We saw Jesus Christ Superstar this past weekend. It is being promoted as a 50th anniversary tour while it is closer to 53 years old (dang Covid-19). This prompted me to realize that there are a lot of adults whose entire lives have included rock ‘n roll being a medium for biblically based stories. As one who remembers when that was not the case, allow me to share some memories of when Jesus Christ Superstar was first released.
I was a junior in high school when the original 2 disc LP was released (also available on 8-track and cassette). This was a time when many adults still viewed rock ‘n roll as “the devil’s music”. So Superstar was wrong in their eyes right off the bat.
Then Jesus is being called a superstar. This was different, therefore threatening.
There’s no resurrection! At least not of Jesus, although Judas sings “Superstar” after he has died, speaking for the “modern man”. Including the resurrection would have come from either a position of faith, or a desire not to offend. It’s rock ‘n roll, offending somebody was going to happen.
The story deviates a lot from what a cantata at Easter or Christmas would be in a worship service. There are characters that are much more prominent in Superstar; especially Judas and Mary Magdalene, but also Pilate and Caiaphas (the high priest). Therefore, threatening.
There’s the idea of a possible romantic connection between Jesus and Mary Magdalene! It shouldn’t be unusual to think that Mary might have wrestled with trying to understand her feelings toward Jesus. And if Jesus is tempted in every way yet without sin like it says in Hebrews 4:15, then the possibility that Jesus may have also had questions about his relationship with Mary or anyone else shouldn’t have been threatening, but it was seen that way by many.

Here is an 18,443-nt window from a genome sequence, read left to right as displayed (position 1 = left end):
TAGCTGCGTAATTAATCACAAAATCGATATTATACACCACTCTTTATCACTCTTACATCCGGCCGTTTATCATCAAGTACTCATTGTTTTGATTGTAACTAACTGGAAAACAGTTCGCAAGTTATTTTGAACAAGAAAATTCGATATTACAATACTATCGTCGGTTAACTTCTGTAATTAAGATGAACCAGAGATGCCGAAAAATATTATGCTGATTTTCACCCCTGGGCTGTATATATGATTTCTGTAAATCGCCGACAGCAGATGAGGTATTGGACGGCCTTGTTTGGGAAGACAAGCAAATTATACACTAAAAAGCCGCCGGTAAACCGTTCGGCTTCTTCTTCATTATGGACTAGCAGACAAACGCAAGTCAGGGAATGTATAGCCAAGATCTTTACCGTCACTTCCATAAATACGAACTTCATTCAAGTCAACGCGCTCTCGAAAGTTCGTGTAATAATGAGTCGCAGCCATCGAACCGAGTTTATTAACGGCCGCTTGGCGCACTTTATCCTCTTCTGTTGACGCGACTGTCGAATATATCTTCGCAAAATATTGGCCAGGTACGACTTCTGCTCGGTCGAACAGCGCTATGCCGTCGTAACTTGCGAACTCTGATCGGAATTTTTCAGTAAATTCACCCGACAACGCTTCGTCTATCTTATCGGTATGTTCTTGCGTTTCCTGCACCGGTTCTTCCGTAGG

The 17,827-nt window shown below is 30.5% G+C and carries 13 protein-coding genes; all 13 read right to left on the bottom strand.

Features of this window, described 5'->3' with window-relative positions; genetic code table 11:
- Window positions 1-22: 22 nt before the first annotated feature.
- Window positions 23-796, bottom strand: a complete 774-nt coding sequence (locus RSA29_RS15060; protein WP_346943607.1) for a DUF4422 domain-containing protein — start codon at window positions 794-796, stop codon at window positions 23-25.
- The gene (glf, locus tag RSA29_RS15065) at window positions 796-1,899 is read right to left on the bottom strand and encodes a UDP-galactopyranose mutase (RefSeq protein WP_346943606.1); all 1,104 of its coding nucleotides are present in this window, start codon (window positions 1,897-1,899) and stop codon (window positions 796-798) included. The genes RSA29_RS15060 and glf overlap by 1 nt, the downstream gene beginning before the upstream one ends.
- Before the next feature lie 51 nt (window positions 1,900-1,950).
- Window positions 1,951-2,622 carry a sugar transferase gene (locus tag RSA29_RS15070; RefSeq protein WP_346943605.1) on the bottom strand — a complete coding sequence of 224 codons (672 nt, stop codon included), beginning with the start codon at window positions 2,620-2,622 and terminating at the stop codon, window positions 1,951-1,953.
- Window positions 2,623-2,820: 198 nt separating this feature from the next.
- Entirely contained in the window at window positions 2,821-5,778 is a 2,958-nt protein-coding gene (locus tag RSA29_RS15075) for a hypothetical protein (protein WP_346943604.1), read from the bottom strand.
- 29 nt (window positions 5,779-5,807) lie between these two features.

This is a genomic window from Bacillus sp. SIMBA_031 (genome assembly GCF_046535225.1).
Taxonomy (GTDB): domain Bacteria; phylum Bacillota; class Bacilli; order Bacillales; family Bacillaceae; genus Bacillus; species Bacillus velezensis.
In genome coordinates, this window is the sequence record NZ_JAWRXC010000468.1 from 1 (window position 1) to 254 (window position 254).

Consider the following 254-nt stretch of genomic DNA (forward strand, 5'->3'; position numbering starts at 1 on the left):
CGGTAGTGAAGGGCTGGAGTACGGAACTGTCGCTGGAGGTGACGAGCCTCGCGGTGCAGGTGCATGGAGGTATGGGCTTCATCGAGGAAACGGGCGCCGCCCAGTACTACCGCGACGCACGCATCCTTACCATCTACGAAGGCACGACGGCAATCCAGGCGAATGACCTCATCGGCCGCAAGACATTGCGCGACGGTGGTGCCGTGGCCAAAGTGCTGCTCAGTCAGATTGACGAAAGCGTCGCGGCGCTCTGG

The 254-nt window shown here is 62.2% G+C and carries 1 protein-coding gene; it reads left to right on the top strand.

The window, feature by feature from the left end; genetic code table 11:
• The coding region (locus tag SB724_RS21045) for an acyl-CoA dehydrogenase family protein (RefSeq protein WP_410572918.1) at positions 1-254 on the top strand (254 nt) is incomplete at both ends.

My favorite song from Superstar is “Trial Before Pilate (Including the 39 Lashes)”. There’s the increasing intensity of the lashing due to the music, the mob chanting “Remember Caesar – you’ll be demoted, you’ll be deported” getting to Pilate, and at the end when Pilate is yelling, “DIE! IF YOU WANT TO, YOU INNOCENT PUPPET!” it captures what Pilate may have been thinking. Overall, I think Tim Rice did a good job with characters like Pilate, the priests, Judas, Mary, and Herod.
When the movie (1st movie) came out in 1973, I was involved with a student Christian group at KU that passed out tracts to those waiting in line. There were 2 of us, and my friend commented to one person as he handed him the tract, “the book is better”, using a classic comment about moves based on books. The person in line responded “Is it out in a book now?” and then immediately realized that the Bible was the book, so he then acknowledged that by saying something like, “Oh. You got me. Good one.”